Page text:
Persistence of adoptively transferred T cells with a kinetically engineered IL-2 receptor agonist
Parisi, G., Saco, J.D., Salazar, F.B. et al.
Interleukin-2 (IL-2) is a component of most protocols of adoptive cell transfer (ACT) therapy for cancer, but is limited by short exposure and high toxicities. NKTR-214 is a kinetically-engineered IL-2 receptor βγ (IL-2Rβγ)-biased agonist consisting of IL-2 conjugated to multiple releasable polyethylene glycol chains resulting in sustained signaling through IL-2Rβγ. We report that ACT supported by NKTR-214 increases the proliferation, homing and persistence of anti-tumor T cells compared to ACT with IL-2, resulting in superior antitumor activity in a B16-F10 murine melanoma model. The use of NKTR-214 increases the number of polyfunctional T cells in murine spleens and tumors compared to IL-2, and enhances the polyfunctionality of T and NK cells in the peripheral blood of patients receiving NKTR-214 in a phase 1 trial. In conclusion, NKTR-214 may have the potential to improve the antitumor activity of ACT in humans through increased in vivo expansion and polyfunctionality of the adoptively transferred T cells.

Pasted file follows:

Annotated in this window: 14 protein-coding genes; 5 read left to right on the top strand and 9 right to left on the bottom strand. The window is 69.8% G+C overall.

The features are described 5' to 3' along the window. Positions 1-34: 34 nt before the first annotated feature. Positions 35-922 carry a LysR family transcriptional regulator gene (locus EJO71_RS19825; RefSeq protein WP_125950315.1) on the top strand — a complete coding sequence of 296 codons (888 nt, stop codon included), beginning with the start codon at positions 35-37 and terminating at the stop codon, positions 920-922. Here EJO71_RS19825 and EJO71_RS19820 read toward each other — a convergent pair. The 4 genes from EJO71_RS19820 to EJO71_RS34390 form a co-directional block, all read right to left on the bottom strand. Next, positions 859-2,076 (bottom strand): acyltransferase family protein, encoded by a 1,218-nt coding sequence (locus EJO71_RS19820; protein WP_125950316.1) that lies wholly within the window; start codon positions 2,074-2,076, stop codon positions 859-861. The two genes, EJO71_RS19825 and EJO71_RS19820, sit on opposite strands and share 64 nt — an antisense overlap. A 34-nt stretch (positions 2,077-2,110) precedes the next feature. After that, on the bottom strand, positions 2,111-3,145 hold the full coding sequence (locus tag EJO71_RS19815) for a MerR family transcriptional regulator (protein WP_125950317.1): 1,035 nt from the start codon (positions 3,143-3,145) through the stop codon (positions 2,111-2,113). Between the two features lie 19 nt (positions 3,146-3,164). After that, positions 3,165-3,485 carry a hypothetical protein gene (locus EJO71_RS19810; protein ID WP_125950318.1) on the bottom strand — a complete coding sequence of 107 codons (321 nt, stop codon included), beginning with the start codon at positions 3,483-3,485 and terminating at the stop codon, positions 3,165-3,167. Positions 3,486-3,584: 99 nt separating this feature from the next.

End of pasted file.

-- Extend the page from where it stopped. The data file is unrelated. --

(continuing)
Parisi, G., Saco, J.D., Salazar, F.B. et al. "Persistence of adoptively transferred T cells with a kinetically engineered IL-2 receptor agonist" Nature Communications (2020): 660